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The social media sounds of silence: How kids’ product manufacturers fail to notify of recalls

On Behalf of | Oct 17, 2019 | Firm News

Social media has permeated every aspect of society. Friends reunite. Couples meet and marry. Personal videos and pictures trend. Businesses without resources to advertise can ascend to dominance in their respective industries.

Upstart and established enterprises have access to millions of prospective and loyal customers. Free advertising that can reach thousands and even millions of consumers on Facebook, Twitter or Instagram is a click or keypress away.

However, when it comes to providing vital information on recalled products, companies are at best selective and at worst silent.

Examples include:

  • The Boy Scouts of America took to Facebook and Instagram to announce a recall of slides for their trademark neckerchief due to high lead content, yet the Scouts failed to notify tens of thousands of Twitter followers.
  • Following the deaths of infants, Fisher-Price recalled 4.7 million Rock ‘n Play inclined sleepers and informed nearly 7 million Twitter and Facebook followers, but not more than half a million Instagrammers
  • Jané’s Muum, a manufacturer of strollers that violated federal safety standards, did not bother to communicate that news to 100,000 followers on all social media platforms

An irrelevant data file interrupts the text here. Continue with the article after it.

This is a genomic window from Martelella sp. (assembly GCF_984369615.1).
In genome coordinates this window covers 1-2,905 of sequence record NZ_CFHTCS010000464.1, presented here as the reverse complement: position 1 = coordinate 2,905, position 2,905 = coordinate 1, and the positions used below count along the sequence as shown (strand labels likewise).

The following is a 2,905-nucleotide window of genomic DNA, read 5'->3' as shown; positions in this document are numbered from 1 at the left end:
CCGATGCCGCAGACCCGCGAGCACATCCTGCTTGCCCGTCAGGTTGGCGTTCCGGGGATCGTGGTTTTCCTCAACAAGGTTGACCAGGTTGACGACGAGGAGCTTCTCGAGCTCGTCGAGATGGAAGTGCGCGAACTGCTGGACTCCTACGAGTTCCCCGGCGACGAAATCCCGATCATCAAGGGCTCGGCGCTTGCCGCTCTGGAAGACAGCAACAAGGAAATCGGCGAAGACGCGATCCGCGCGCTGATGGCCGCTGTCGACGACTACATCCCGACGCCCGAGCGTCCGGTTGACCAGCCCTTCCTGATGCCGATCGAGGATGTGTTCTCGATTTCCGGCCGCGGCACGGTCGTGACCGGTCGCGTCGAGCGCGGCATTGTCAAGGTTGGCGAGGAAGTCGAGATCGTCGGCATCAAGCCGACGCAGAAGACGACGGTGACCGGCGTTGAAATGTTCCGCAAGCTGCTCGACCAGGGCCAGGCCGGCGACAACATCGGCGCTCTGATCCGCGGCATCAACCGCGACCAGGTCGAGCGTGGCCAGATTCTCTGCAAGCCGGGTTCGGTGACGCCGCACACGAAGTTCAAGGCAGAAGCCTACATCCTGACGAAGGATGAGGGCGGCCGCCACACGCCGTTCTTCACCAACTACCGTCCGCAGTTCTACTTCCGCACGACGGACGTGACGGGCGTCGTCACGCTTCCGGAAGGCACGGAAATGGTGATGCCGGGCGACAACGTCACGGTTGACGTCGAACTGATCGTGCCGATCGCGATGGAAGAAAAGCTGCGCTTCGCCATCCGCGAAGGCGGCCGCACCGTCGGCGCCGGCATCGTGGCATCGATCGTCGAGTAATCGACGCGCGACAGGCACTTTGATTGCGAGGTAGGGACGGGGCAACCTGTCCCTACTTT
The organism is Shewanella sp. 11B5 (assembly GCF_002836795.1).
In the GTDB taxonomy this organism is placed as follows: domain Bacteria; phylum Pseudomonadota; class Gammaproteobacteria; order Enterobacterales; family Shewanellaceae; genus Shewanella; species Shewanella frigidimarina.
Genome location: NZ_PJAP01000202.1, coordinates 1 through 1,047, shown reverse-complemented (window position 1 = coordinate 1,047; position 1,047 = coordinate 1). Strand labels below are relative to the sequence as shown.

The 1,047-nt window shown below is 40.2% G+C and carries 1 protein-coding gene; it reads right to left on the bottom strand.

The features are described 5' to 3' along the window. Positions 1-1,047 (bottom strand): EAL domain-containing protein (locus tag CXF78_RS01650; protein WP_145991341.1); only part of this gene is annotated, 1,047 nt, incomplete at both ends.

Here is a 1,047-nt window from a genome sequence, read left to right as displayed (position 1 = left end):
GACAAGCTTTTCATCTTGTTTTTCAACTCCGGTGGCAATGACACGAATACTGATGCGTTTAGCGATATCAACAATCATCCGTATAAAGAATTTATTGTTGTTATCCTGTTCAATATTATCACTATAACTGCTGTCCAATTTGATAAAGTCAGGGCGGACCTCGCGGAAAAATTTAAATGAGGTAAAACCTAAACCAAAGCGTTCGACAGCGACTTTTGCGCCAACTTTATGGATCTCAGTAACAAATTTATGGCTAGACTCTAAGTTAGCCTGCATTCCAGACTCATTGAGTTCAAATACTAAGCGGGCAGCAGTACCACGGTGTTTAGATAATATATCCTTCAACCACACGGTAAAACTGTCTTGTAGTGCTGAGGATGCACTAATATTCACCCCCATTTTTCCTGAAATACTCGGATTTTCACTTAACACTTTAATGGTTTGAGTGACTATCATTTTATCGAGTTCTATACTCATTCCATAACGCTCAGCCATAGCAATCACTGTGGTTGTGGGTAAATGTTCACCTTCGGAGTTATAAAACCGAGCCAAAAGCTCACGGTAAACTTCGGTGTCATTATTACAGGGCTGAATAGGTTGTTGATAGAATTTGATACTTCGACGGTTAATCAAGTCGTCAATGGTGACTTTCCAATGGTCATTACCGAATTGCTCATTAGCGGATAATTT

A survey conducted by Kids in Danger reveals troubling shortcomings by companies in the business of selling products for children, even when teaming with the Consumer Product Safety Commission (CPSC). About two-thirds of 117 companies dealing with a recall in the past two years posted information on their websites. Half posted on Facebook. Even fewer sent out tweets and Instagram notifications.

While the CPSC details recall data on their site, companies with products that have caused injuries or deaths are under no such obligation to notify anyone on any type of platform. Their only requirements are generically twofold: Provide solutions and contact information for consumers.

Awareness is paramount when lives may be at risk. Manufacturers have an obligation to provide consumers with appropriate information when a product is dangerous or defective.